Japanese wheat milling executives to visit NDA group of executives representing three Japanese flour mills and the Flour Millers Association will be in Fargo, N.D., on May 6 to gain information on the U.S. marketing system and the potential for the 2013 hard red spring wheat crop.
By: North Dakota Wheat Commission,
A group of executives representing three Japanese flour mills and the Flour Millers Association will be in Fargo, N.D., on May 6 to gain information on the U.S. marketing system and the potential for the 2013 hard red spring wheat crop.
Japan is the largest buyer of U.S. hard red spring wheat, with annual purchases of 55 million bushels. Japan produces some wheat domestically, but relies heavily on imports of nearly 185 million bushels each year. The U.S. accounts for about 60 percent of japan's total import demand. Hard red spring wheat is the largest class of wheat imported from the U.S., but Japan also makes significant purchases of hard red winter and white wheat. Millers in Japan prioritize quality, safety and reliable supplies in sourcing their wheat.
While the team is aware that planting of this year’s crop is delayed, marketing specialist Erica Olson says the visitors will be anxious for an outlook.
“The team will be very interested in hearing our thoughts regarding possible acreage, growing conditions and price outlook," she says. "Being an executive team, the group also has interest in a variety of other topics including the [North Dakota State University] breeding and quality programs, the advancement of wheat biotechnology research, economics of wheat production and gaining an understanding of the U.S. elevator system.” Researchers at NDSU will meet with the group to cover these topics.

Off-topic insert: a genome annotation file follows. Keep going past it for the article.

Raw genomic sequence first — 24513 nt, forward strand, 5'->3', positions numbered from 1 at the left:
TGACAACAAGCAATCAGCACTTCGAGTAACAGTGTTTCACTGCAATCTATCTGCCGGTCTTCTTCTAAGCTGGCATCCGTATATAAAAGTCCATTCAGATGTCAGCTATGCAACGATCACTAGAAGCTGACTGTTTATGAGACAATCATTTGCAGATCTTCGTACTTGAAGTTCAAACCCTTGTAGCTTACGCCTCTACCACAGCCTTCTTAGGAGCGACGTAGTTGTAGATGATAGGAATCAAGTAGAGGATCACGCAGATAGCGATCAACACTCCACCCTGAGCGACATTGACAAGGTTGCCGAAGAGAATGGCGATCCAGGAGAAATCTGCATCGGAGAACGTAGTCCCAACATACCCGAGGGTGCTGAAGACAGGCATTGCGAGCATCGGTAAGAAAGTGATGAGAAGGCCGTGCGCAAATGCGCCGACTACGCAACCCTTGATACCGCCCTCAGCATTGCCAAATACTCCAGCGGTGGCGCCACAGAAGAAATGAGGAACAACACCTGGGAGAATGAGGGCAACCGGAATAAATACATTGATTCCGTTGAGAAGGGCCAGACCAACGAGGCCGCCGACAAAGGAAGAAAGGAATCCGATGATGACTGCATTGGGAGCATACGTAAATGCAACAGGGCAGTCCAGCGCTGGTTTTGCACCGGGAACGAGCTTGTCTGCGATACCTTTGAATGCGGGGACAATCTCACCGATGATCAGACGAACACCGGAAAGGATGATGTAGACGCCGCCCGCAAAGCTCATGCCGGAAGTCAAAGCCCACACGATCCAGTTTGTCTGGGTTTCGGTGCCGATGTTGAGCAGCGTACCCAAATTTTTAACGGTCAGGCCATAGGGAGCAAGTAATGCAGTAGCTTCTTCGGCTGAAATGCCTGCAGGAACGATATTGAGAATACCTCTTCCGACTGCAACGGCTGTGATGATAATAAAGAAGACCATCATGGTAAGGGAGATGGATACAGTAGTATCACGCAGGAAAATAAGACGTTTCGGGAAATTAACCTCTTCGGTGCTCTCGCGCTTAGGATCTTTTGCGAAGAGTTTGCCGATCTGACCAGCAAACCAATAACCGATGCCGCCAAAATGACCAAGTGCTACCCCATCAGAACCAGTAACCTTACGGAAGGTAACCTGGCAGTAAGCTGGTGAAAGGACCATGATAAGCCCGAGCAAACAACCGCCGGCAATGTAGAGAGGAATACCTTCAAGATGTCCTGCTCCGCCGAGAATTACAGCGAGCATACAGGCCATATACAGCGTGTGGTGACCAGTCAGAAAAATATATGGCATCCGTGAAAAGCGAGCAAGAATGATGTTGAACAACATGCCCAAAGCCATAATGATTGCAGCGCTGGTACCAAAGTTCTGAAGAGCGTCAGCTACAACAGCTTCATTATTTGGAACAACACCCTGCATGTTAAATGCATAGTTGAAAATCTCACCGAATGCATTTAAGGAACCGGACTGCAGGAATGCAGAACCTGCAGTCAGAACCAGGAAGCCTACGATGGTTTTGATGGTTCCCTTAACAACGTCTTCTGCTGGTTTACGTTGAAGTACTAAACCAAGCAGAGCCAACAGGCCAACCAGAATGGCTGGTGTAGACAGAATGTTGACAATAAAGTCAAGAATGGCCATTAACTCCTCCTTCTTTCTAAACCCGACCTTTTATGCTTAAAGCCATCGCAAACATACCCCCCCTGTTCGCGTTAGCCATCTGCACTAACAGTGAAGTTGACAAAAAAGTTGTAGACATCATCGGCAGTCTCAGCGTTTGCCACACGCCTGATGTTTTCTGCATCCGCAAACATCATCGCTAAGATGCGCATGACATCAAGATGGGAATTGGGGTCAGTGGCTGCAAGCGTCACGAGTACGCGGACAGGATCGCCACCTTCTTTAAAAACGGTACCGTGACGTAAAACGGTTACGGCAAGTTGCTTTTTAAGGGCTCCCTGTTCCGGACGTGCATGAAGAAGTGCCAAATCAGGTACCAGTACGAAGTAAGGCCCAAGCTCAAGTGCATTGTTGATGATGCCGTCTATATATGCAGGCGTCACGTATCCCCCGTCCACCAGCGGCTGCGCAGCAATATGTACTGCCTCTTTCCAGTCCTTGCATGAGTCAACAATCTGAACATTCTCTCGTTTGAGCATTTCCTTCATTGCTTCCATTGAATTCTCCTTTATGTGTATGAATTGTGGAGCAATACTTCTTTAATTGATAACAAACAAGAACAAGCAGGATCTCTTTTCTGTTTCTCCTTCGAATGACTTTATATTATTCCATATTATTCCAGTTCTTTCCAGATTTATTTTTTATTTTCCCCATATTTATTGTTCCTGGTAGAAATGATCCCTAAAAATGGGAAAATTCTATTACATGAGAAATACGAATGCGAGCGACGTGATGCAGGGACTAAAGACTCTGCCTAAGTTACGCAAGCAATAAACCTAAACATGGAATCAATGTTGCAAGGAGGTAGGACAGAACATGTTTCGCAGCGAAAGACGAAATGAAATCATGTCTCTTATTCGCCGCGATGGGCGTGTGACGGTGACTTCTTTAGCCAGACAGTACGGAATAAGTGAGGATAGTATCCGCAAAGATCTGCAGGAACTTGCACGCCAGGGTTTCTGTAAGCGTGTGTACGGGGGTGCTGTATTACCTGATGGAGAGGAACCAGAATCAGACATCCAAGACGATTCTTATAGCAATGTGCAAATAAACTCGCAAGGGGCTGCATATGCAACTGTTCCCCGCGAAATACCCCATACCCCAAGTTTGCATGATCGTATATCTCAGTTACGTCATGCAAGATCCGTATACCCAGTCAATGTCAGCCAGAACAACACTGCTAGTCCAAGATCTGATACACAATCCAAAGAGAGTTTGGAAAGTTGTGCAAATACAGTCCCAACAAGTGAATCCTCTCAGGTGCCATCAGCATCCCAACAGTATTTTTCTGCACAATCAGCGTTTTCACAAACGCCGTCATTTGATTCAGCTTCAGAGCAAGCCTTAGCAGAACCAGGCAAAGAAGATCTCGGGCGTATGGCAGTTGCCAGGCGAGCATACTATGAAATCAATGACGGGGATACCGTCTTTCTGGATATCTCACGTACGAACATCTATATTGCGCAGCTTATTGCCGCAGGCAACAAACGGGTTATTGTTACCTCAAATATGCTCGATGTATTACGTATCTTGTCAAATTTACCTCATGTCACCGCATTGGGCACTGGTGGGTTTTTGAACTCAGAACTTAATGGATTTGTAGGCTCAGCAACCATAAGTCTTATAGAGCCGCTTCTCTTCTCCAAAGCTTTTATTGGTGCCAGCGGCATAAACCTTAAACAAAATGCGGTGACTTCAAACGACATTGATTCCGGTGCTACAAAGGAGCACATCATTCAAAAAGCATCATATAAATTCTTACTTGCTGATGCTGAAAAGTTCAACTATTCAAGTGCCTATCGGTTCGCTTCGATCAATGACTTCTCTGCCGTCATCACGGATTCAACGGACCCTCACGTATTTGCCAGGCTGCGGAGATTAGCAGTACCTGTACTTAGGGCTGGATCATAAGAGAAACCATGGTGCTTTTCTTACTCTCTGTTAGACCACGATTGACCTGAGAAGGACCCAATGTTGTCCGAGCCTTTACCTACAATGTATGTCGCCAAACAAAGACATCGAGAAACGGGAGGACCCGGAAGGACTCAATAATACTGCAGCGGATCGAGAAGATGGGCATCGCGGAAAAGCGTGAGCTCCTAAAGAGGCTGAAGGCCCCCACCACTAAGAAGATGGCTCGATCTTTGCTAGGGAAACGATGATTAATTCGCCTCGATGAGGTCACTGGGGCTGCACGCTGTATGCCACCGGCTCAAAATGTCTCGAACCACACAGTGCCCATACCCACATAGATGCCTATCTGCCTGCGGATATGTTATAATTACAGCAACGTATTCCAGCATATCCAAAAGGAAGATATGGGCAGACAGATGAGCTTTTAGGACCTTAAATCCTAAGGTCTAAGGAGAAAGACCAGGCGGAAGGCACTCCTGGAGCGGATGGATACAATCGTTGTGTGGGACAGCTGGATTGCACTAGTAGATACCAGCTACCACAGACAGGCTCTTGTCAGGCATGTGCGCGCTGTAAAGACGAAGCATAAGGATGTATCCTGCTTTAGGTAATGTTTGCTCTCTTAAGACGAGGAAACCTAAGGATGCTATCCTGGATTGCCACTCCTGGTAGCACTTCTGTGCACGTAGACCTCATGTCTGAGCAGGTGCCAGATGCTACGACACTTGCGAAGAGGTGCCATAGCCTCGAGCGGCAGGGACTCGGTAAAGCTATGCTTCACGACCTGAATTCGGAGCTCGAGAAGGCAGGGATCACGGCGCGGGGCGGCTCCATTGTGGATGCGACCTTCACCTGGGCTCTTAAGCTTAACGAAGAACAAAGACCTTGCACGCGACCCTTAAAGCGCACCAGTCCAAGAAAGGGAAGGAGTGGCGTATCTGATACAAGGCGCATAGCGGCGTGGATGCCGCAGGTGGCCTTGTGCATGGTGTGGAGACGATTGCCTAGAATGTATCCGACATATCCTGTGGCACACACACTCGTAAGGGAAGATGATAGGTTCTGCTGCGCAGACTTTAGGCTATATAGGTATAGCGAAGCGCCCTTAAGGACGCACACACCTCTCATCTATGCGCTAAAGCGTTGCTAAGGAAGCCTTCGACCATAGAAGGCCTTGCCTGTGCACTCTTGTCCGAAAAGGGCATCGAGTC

Japan is one of the longest standing and most reliable customers of U.S. wheat and it is important to continue dialogue with it to address any issues it may have, especially in an increasingly competitive marketplace. Hosting trade teams is an excellent way to accomplish this and reinforce our efforts to ensure customers that U.S. hard red spring wheat is still the best source of wheat to meet their needs.
“These team visits to the United States give milling executives more insight and perspective into U.S. wheat’s consistently high quality, reliability and value,” says U.S. Wheat Associates Japan County Director Wataru Utsunomiya, who will accompany the team. “They also reinforce the strong relationship built between Japanese millers and U.S. wheat farmers, starting in the late 1940s.”
In addition to their time in North Dakota, the visitors will meet with U.S. Wheat Associates, the U.S. Department of Agriculture and other organizations in Washington, D.C.
U.S. Wheat Associates works to maintain and improve export market opportunities for North Dakota wheat farmers and producers in 18 other states with support from the farmers themselves through a per-bushel checkoff.